How Hydration Affects Athletic Performance

Approximately 60% of body weight is water. Part of that water content may be lost throughout the day as we perspire and go through other bodily functions. That’s why we need to hydrate throughout the day. For athletes especially, hydration is one of the most important nutritional concerns, because during training and competition, if water is not replaced at regular intervals, it can lead to dehydration.

A dehydrated athlete has a decreased volume of blood circulating through the body. This impacts the body in several risky ways. When the volume of circulating blood is less than optimal, the amount of blood that is pumped with each heartbeat also decreases. The muscles that are being exercised then do not receive sufficient oxygen and fatigue sets in. In addition, what should be flushing out of the body during exercise will not be as efficiently handled, as the body tries to compensate for the lack of hydration.

Research has shown that losing as little as 2% of total body weight can negatively affect athletic performance. For example, if a 150-pound athlete loses three pounds due to dehydration during a workout or competition, their ability to perform at peak performance is reduced. Proper fluid replenishment is the key to preventing dehydration and reducing the risk of heat injury in athletes engaged in training and competition.1

Water is involved in the majority of chemical reactions involved in athletic performance. It is important that athletes are hydrated before, during and after physical activity to achieve their best physical performance. Research from the University of Connecticut tested athletes’ muscle growth during resistance training over a period of three different states: Euhydrated (being in a state of water balance), moderately dehydrated (2.5% of body weight) and critically dehydrated (5% of body weight). Researchers drew the athletes’ blood and examined certain molecules directly correlated to muscle growth. The athletes in a dehydrated state had an increased level of the stress hormone known as cortisol, which reduces the level of testosterone, the primary hormone required for muscle growth. Additionally, increased cortisol concentration reduces the amount of testosterone released as a response to resistance-specific weight training.2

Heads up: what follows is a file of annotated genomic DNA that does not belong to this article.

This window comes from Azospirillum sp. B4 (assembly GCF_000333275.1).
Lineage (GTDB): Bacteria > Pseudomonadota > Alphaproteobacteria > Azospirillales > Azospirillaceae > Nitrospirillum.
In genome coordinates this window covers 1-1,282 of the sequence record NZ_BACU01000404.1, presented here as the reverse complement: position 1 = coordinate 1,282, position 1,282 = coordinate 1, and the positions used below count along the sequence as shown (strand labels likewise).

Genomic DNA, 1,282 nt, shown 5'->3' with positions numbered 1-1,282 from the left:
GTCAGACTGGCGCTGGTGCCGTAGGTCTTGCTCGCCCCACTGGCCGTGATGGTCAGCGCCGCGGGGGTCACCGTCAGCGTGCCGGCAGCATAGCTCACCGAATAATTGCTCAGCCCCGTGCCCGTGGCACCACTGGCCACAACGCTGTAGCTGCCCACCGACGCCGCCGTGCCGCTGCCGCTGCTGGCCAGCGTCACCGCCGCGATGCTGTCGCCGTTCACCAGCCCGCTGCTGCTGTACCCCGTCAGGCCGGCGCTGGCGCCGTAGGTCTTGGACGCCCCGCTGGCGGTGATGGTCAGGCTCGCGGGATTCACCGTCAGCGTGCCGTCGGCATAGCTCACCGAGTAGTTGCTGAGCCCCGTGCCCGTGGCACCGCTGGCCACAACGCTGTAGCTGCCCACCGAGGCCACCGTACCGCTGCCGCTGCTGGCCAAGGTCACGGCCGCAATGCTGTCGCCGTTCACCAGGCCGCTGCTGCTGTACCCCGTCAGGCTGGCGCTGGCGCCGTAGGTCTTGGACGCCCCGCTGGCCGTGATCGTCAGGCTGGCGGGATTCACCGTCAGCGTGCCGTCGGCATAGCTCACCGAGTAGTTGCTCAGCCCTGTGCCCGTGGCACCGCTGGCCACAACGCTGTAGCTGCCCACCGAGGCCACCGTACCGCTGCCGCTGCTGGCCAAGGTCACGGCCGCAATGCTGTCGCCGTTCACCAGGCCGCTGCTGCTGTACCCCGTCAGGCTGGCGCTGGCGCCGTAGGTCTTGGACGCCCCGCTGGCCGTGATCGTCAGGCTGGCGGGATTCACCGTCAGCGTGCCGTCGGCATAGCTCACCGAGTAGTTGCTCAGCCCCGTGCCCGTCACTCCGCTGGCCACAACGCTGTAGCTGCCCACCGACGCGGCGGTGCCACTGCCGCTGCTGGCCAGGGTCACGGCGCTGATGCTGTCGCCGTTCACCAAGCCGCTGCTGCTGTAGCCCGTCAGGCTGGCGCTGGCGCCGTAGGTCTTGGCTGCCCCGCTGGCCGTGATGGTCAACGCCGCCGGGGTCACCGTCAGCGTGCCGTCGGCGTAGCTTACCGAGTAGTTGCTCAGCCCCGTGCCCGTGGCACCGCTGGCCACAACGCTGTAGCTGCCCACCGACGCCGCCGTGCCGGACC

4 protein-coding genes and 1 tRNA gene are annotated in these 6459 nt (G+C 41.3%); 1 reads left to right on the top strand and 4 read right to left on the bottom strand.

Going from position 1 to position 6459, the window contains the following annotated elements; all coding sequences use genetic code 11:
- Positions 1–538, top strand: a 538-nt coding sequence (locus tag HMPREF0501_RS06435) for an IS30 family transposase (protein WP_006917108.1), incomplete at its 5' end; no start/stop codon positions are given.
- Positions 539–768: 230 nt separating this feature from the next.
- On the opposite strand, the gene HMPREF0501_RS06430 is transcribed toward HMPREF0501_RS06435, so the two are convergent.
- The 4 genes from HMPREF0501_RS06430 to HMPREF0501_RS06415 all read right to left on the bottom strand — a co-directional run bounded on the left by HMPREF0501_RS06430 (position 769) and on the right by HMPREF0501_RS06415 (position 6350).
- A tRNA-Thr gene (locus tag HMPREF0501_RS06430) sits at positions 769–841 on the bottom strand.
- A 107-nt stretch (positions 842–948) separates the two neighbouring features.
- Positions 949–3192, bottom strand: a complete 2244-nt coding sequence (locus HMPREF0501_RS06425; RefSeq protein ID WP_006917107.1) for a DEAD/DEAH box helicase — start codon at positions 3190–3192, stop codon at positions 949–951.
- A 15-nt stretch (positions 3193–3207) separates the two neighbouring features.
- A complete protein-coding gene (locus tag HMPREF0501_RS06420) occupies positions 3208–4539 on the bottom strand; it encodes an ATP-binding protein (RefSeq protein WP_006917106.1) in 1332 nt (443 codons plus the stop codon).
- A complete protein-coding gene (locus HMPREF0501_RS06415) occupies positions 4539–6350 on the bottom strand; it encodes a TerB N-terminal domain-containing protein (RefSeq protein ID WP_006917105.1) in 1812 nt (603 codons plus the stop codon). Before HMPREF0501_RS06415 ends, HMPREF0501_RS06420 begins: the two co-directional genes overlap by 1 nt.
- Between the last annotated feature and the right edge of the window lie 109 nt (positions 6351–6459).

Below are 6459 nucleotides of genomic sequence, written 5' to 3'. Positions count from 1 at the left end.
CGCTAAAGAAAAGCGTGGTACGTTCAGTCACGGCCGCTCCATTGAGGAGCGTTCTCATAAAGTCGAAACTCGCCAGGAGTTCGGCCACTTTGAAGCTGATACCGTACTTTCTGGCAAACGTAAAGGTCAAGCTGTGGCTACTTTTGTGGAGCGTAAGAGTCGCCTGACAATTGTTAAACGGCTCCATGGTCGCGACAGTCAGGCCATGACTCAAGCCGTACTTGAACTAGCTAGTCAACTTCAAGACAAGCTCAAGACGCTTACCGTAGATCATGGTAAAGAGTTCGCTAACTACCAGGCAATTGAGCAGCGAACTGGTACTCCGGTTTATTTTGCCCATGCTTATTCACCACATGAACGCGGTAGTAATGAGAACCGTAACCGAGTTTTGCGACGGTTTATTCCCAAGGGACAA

Often athletes do not realize they are losing too much water, because they rely on thirst to tell them they need to rehydrate. Many times, by the time thirst kicks in, the athlete is already in a mild state of dehydration. Even when athletes drink throughout their workouts, they may not be hydrating enough. The safest way to maintain hydration is to drink plenty of fluids, before, during and after a workout or competition. Some guidelines are:

•          Weigh in before and after training, especially during hot weather.3

•          Drink up to .6 liters (20 fl oz) about 4 hours prior to intense workouts.4

•          For every pound (about half kilogram) lost, drink three quarters of a liter (24 fl oz).5

•          Aim for “lemonade” color urine. Anything darker is a sign of dehydration.

•          Replenish fluids even if you don’t feel actual thirst.

Keep in mind that it is impossible to recommend a universal replacement strategy for all physically active individuals — everybody’s sweat rate, sweat sodium losses, ability to adapt to heat, training status and daily fluid consumption varies. Nonetheless, routine measurements of body weight pre- and post-exercise can be useful for estimating fluid replacement needs.6

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1 https://www.usada.org/athletes/substances/nutrition/fluids-and-hydration/

2 https://sportscardiologybc.org/the-effects-of-hydration-on-athletic-performance/

3 https://acewebcontent.azureedge.net/SAP-Reports/Hydration_SAP_Reports.pdf

4,5,6  https://www.sportsmedtoday.com/hydration-va-121.htm

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